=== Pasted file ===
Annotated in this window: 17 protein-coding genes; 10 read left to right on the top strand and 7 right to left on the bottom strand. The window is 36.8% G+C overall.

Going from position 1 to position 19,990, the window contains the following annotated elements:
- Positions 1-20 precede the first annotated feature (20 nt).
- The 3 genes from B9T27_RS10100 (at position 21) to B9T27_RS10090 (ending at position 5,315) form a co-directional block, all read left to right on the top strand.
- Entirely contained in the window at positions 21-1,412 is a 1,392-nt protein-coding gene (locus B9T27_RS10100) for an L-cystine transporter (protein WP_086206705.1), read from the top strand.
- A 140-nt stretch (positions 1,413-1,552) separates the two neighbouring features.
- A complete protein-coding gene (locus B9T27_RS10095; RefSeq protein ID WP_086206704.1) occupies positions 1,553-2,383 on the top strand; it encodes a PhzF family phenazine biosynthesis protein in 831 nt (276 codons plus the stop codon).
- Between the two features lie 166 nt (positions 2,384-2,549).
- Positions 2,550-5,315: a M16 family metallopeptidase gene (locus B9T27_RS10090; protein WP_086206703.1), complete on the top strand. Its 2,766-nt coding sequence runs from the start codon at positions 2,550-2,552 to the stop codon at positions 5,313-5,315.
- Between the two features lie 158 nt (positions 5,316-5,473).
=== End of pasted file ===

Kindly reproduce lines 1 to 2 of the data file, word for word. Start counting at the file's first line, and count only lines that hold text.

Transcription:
Annotated in this window: 17 protein-coding genes; 10 read left to right on the top strand and 7 right to left on the bottom strand. The window is 36.8% G+C overall.

Going from position 1 to position 19,990, the window contains the following annotated elements: